Warped PC boards

So... You just got a nice big PC board back from the fab shop. You set one on your desk to admire only to discover that it's warped. What do you do?

There are two primary types of causes of board warping: process related at the fab or assembly shop, and layout related issues. If it's warped before assembly, it's between fab and layout. If it's flat before assembly and warped, after, it's most likely between layout and assembly - although, sometimes a fab problem won't show up until a pass through the reflow oven at your assembly partner.

Determining the root cause is generally a bit of an iterative process. It's tempting to start right off with your fab or assembly partner, but you need some information before giving them a call. You'll need such things as the amount of warpage per inch, board size, and thickness. With that, you need to take a good look at your design and consider copper pours, component size, and component placement.

With that information in hand, you can make your phone call. If the board is warped before assembly, call your fab shop. If it's flat pre-assembly and warped post assembly, call your assembly house.

The shop you call will want to talk over your design to help you pinpoint the cause. If you can rule out a design issue,then you need to talk with your partner to determine whether it's a fab or assembly issue and next steps to take care of you.

 Here are a few design issues that could contribute to warping:

  • Uneven copper pour. Copper and FR4 are a good match relative to thermal expansion, but they aren't exact. A large pour on one side or corner of your board can lead to warping due to dissimilar expansion characteristics. This could cause warpage either at the fab shop or the assembly house.
  • Components with large thermal mass grouped together on the board. This would be more likely to cause problems during assembly than during fab. The thermal mass will act as a heat sink for that area on the board, which can lead to uneven expansion and uneven soldering.
  • A board that's too thin for the size or number of components could lead to warping at any stage.
  • Odd shapes or large cut-outs could also lead to warping at any point.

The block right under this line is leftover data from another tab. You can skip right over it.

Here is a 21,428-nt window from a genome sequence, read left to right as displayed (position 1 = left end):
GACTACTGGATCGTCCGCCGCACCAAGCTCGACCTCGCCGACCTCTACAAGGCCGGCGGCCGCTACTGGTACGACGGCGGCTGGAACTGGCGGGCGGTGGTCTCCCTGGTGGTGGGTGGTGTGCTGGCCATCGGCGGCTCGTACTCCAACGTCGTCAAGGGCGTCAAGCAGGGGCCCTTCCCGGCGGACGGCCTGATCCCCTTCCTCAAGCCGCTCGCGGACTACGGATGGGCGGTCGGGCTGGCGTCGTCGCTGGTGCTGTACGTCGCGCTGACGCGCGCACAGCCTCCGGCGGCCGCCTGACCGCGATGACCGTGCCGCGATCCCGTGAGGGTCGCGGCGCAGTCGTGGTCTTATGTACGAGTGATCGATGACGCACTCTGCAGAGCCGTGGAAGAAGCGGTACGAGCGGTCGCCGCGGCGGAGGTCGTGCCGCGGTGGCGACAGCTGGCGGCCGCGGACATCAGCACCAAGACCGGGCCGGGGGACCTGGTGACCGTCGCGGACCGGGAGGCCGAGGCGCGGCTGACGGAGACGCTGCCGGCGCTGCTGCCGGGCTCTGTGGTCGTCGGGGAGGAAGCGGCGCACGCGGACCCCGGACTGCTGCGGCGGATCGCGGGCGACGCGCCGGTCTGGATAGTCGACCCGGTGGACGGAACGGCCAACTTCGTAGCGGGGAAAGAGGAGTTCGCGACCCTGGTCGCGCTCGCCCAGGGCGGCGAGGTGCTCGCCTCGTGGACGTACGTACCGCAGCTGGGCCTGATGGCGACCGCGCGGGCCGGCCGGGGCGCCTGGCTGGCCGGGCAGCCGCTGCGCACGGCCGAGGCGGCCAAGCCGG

There may be other, more obscure causes, but those are the main design related causes. If it's none of those, talk with your partner.

Occasionally, design requirements lead to a board that is essentially non-manufacturable. Hopefully, you never have this situation, but if you do, make sure that thickness, component location, pours, or cut outs really, really, really, need to be the way they are.

If you absolutely, positively can't change anything, go back and try again. Then you can to look for heroic means to get the board fabbed and built.

Slight warpage might go away when the board is mounted. Just be careful with that. Some components may not stay securely soldered when you flatten it.

The board may need a special fixture during assembly to prevent warping. This will likely cost extra, but if you can't change your design, and still need it built, it may be your best option.

Finally, if nothing works, you may need to look harder at the design, or look for a new fab or assembly house. We all like to think we can do just about anything, but every shop has its limits, and on rare occasion those limits can be difficult to spot.

Duane Benson
What if Godot was late because he was waiting for John Galt?

0.4mm Pitch BGA is Awesome

I recently had a conversation with a friend about 0.4mm pitch BGAs. The specific part is the Freescale FreescaleKL03KL03 ARM Coretex-M0+ microcontroller in a 1.6mm x 2mm, 04.mm pitch package. That's a 20 ball wafer scale BGA form factor.

I don't have an actual part to photograph next to a grain of sand, but trust me (or don't), it's really small.

Ti 0.44 pitch dimensionsThe challenge, and the reason I suggested a QFN form factor instead, is the costs
involved. If you have the extra budget money for more expensive PC boards, then go ahead and use this form factor. You probably won't be able to use this package in cost constrained situations.

The simple reason is that you can't escape route the inner six pins without using super small vias between pads, or in pads and filled and plated over. The page on the left is from a Ti doc, but any variations in geometry will be minor.

You can see that you can't put a trace between the pads. Maybe a 2 mil trace, but maybe not. There just isn't much room. The recommended method is to put micro vias in the pads and have them filled and plated over at the board fab house. Never put a via in a micro BGA pad unless it's filled, plated over, and flat.

Duane Benson
There are more things in heaven and earth, Horatio, 
Than are dreamt of in your philosophy.
But open vias in pads aren't one of them

VLV - Very Large Vias

I recently received a question over on Twitter. Tomaž Šolc, AKA avian2 asked:

"@pcbassembly What is your opinion on the "one big plated drill in QFN ground pad" pattern? pic.twitter.com/M9ZLftpuo0"

From Avian2 Ban_N62IEAAm3acI answered back: "Bad for machine assembly, okay for hand assembly." That's definitely true, but it's worthy of a bit more explanation. Here's the photo avian2 included along with the question. We're looking at the side opposite of where the QFNs are mounted. The two big openings in the square gold pads are the big vias (plated drill).

This is often done when hand soldering QFNs. Somehow you get the little pins on the outside edge of the QFN soldered down. Then you turn the board over and poke your soldering iron into the big opening to solder the pad down.

Generally, there wouldn't be any reason to do this with machine assembly, as we do here in our plant. You put a number of small vias, cap them, and segment the solder paste layer (refer to this post and this post). Thus, we would never recommend using big vias like this for machine assembly.